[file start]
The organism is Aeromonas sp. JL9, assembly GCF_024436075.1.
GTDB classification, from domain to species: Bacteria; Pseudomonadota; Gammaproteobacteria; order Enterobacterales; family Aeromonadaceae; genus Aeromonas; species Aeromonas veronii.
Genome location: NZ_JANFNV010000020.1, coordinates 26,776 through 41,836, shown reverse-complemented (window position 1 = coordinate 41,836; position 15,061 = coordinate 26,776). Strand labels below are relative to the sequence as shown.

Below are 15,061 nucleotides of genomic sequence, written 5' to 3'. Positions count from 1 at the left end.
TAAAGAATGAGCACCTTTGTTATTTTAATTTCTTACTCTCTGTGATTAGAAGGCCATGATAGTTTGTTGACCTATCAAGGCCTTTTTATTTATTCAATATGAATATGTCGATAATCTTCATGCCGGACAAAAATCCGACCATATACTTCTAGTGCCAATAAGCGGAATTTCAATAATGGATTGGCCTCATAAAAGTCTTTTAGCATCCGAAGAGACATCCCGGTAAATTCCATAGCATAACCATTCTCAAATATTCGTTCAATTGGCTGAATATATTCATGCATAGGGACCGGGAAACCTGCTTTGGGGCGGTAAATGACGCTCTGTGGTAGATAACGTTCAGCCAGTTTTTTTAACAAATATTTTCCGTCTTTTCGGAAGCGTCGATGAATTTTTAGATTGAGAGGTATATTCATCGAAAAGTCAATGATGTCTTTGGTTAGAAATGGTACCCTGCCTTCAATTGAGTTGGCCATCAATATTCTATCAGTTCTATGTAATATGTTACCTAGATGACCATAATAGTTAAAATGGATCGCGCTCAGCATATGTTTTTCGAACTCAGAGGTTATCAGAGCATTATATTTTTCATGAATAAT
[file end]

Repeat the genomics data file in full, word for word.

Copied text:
The organism is Aeromonas sp. JL9, assembly GCF_024436075.1.
GTDB classification, from domain to species: Bacteria; Pseudomonadota; Gammaproteobacteria; order Enterobacterales; family Aeromonadaceae; genus Aeromonas; species Aeromonas veronii.
Genome location: NZ_JANFNV010000020.1, coordinates 26,776 through 41,836, shown reverse-complemented (window position 1 = coordinate 41,836; position 15,061 = coordinate 26,776). Strand labels below are relative to the sequence as shown.

Below are 15,061 nucleotides of genomic sequence, written 5' to 3'. Positions count from 1 at the left end.
TAAAGAATGAGCACCTTTGTTATTTTAATTTCTTACTCTCTGTGATTAGAAGGCCATGATAGTTTGTTGACCTATCAAGGCCTTTTTATTTATTCAATATGAATATGTCGATAATCTTCATGCCGGACAAAAATCCGACCATATACTTCTAGTGCCAATAAGCGGAATTTCAATAATGGATTGGCCTCATAAAAGTCTTTTAGCATCCGAAGAGACATCCCGGTAAATTCCATAGCATAACCATTCTCAAATATTCGTTCAATTGGCTGAATATATTCATGCATAGGGACCGGGAAACCTGCTTTGGGGCGGTAAATGACGCTCTGTGGTAGATAACGTTCAGCCAGTTTTTTTAACAAATATTTTCCGTCTTTTCGGAAGCGTCGATGAATTTTTAGATTGAGAGGTATATTCATCGAAAAGTCAATGATGTCTTTGGTTAGAAATGGTACCCTGCCTTCAATTGAGTTGGCCATCAATATTCTATCAGTTCTATGTAATATGTTACCTAGATGACCATAATAGTTAAAATGGATCGCGCTCAGCATATGTTTTTCGAACTCAGAGGTTATCAGAGCATTATATTTTTCATGAATAAT